Though Kanichi is eventually described as the “Hero of Tokyo” for unmasking his father’s corruption, it is Haruko to whom the title most clearly applies. Jumping on ten years, the family has regained its status living in a comfortable, middle-class suburban home. Kayoko is soon to be married to someone of a similar social class and both the boys are in university. Yet the life that Haruko has built for them lies on shaky foundations. Like many of Shimizu’s heroines, Haruko was left with no choice but to work on the fringes of the sex trade, telling her children only that she works in a club where executives come to relax. Having achieved a degree of success she has her own bar but remains conflicted in the knowledge that her business depends to an extent on the exploitation of women like herself, eventually urging her employees to quit this life as soon as possible and “become good wives”. It’s this sense of shame that informs her decision to keep her line of work a secret, yet it’s less the social stigma of being involved with sex work that eventually undermines the familial unit than the destructive power of secrecy and lies.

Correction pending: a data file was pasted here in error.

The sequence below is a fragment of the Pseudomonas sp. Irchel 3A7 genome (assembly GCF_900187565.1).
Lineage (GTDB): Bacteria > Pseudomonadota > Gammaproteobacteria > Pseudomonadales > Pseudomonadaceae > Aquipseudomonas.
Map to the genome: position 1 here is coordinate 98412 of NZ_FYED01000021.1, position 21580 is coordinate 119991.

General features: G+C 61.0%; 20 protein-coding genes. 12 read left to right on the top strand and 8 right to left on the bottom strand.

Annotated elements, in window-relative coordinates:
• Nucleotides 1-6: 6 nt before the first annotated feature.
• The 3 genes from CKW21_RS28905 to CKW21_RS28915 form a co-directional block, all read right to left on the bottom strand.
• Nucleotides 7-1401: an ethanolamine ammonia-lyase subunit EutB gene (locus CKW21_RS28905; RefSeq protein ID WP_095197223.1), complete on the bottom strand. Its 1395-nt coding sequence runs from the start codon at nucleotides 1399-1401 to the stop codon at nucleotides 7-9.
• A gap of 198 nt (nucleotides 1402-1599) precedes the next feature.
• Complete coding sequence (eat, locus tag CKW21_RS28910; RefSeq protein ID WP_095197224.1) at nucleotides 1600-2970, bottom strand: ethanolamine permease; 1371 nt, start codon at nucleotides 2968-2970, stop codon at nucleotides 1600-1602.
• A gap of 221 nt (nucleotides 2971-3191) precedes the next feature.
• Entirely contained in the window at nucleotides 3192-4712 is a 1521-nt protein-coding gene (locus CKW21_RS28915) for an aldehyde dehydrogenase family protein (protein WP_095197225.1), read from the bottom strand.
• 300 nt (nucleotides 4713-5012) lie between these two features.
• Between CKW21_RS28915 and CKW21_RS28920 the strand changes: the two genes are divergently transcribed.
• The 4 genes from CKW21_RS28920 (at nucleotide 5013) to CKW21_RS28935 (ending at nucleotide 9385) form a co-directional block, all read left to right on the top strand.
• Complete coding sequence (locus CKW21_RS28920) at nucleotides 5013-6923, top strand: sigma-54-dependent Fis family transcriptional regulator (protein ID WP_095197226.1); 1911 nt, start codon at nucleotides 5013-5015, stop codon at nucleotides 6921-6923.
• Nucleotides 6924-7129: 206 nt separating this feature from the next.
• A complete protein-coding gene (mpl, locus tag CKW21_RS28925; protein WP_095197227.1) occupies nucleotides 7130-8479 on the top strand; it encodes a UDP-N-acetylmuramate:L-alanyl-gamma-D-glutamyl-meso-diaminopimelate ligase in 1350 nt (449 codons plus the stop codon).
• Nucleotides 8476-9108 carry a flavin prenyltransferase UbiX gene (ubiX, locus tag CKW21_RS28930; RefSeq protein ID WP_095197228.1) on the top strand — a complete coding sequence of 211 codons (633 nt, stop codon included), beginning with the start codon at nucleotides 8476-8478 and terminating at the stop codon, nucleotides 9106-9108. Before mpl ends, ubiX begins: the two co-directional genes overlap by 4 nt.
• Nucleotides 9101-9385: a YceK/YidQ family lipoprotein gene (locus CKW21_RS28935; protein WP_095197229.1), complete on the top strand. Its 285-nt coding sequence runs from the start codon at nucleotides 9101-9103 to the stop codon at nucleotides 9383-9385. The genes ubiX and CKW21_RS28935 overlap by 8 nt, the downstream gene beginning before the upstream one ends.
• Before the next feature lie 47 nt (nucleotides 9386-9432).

Ironically enough, and in a familiar enough trope of the family drama, it’s the adoptive son who stands firmly by “the best mother in Japan” while her birth children disown her after discovering the sordid details their mother has kept from them. A journalist by trade, Kanichi’s calling is to drag the truth into the light as he eventually does after discovering that his father has returned with another Manchurian mining concern offering false hope to the desperate souls of the depression-era capital. Indeed, the duplicitous promises of wealth to be mined abroad are in themselves a minor condemnation of the Manchurian project and of increasing Japanese imperialism in general causing nothing but misery and poverty to ordinary people. Kanichi’s act of exposing his father as a fraudster earns him the title of “Hero of Tokyo”, yet it is in its own way ugly and self-serving, a conclusion difficult to miss as he nervously hands Haruko a copy of the paper bearing his front-page story along with an envelope containing his first bonus.